Absolutely, totally, completely agree. At the least, Aperture should provide easy access to all metadata, and sophisticated boolean searches of that metadata.
My original post wasn't intended as a slap at A3, or a wish-A3-would-become-Lightroom remark. I like A3. I just got very nervous when friends of mine (professional videographers) who use FCP were disappointed in ver. X. And I feared Apple would do to A3 what it seems to have done to FCP.
If they just fiddle with A3 a bit, that's fine with me. Just don't remove the useful stuff (virtually all the things added in A3, including ability to add plug-ins) and don't clutter it up (too much) with iPhoto-like gadgets.
Firstly, Final Cut Pro is NOT dumbed down. Don't believe the hype. It's a radical redesign which will take some time to get up to speed with features and adoption. Give it a year and everyone will be hailing it. Until then, major studios are fine with fcp7 and nobody's forced to upgrade until ready. So let's cut that nonsense.
Secondly, Aperture has never been slightly dumbed down and there's no reason to believe it's going to be. It's still the best DAM out there, and maybe second or third best as a RAW processor. It was never meant to replace photoshop. Meanwhile, Lightroom is still trying to figure out if it's photoshop or bridge and winds up being a complete mess. Two or three good features are no reason to believe that it will bump Aperture out. And while it's popular with the photo mills who automatically go with adobe anything, most independent pros are either using Capture One or Aperture. Like all things Apple, market share means squat.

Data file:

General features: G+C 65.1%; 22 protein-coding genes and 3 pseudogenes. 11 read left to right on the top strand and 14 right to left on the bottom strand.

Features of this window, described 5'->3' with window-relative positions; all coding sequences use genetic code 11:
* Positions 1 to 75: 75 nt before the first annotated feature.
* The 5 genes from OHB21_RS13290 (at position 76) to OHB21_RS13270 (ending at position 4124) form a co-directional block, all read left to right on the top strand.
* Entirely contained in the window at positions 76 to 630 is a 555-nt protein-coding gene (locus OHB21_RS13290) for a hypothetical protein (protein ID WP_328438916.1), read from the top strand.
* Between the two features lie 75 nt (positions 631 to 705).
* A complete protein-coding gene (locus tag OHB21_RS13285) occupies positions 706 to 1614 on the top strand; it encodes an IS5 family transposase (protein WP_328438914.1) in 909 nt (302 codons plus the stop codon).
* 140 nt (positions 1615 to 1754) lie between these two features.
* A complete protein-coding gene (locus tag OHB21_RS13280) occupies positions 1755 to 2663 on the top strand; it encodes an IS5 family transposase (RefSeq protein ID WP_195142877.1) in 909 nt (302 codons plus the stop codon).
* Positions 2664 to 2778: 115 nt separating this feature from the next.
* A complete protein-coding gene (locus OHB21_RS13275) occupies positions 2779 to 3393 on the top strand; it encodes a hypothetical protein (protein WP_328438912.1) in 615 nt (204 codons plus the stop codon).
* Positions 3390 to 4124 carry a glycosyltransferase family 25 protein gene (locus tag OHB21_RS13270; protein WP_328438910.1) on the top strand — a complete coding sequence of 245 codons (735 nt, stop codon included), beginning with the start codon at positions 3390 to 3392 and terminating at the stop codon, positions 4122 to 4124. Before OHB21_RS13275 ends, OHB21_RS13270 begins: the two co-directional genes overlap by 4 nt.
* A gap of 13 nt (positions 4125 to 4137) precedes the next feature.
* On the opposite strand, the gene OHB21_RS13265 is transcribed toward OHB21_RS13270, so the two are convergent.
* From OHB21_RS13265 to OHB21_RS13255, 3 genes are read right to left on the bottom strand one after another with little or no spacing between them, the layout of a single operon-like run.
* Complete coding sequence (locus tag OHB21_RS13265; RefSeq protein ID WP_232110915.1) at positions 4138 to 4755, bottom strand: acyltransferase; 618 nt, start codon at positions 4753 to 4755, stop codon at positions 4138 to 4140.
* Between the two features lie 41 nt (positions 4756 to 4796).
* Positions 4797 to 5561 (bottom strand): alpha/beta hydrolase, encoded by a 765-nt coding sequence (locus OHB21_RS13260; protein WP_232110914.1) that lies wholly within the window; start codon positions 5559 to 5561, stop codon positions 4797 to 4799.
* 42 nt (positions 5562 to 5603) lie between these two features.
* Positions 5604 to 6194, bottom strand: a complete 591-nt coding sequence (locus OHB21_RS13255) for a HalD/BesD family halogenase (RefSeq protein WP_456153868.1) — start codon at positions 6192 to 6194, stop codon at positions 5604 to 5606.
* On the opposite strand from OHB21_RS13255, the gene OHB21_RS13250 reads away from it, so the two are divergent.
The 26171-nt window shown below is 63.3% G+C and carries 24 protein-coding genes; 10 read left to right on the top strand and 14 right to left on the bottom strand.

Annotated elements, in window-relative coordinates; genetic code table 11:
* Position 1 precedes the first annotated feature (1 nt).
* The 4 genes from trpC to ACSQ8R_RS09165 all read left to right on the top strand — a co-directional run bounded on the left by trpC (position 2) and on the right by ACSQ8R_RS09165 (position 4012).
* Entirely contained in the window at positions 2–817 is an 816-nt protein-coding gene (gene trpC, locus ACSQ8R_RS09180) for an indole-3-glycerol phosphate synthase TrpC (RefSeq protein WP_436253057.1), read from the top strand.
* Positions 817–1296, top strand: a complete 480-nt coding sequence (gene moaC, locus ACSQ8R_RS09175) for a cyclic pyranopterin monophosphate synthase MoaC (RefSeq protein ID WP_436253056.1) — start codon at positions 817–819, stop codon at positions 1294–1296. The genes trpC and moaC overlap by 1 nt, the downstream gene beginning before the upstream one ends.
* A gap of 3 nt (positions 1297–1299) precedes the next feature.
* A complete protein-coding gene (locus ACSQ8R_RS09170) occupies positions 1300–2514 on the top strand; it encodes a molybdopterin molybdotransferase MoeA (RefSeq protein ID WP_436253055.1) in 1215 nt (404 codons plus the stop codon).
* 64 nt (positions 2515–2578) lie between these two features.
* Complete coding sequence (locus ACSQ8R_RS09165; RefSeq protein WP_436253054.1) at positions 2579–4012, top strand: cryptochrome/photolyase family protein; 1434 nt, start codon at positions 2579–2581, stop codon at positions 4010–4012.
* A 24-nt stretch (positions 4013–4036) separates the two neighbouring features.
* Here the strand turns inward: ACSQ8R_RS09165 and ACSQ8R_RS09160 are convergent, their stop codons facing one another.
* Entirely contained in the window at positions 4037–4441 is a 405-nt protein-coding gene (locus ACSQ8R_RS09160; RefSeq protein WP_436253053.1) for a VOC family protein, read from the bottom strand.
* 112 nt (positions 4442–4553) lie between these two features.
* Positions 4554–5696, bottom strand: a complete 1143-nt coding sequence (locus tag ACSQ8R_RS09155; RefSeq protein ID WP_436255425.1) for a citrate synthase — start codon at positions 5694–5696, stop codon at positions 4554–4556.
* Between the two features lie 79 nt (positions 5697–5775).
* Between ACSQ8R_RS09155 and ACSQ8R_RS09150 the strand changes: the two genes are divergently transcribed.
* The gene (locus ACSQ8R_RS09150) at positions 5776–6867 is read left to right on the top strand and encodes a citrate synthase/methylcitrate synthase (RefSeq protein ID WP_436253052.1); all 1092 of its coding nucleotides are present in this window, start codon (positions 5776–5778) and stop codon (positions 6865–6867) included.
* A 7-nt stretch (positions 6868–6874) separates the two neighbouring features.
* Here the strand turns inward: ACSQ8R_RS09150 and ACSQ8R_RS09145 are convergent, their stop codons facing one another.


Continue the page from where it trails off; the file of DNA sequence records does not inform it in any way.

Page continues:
Apple marketed Aperture as an iPhoto upgrade because that's exactly what it is in the product lineup. This was smart for three reasons: 1) it caters to the growing semi pro (or advanced amateur) base, allowing people who are not my mother to better manage large libraries. For my mother (and yours), iPhoto is still best. 2) it dumps more money into the Aperture pool, which is good for everybody, so that Apple doesn't cancel the project all together. Nobody wants that. 3) IMHO, OS X and particularly the Finder will eventually manage files the way Aperture does, as we're seeing in Lion with nondestructive versioning and autosave. Aperture was a great place to start with this since nondestructive is key with photo management. Eventually we'll have a central DAM which will either eliminate or encompass the Finder.
One of the key requirements in the Apple ecosystem is trust. Apple may not always seem to cater to pros at first, especially when things like corkboards and bubbly icons appear in our pro applications. But if you look at the larger picture, they make good business decisions that keep niche programs alive by getting the masses to drop some cash on a powerful app of which they'll only use 2% or less. That way the rest of us can use 98% without paying 1000% more. Face it, Mac users are still the minority, so we have to trust that Apple will keep progressing after we've invested time and money
(continued (what just happened there? And where's the edit button?))
...time and money in a professional application.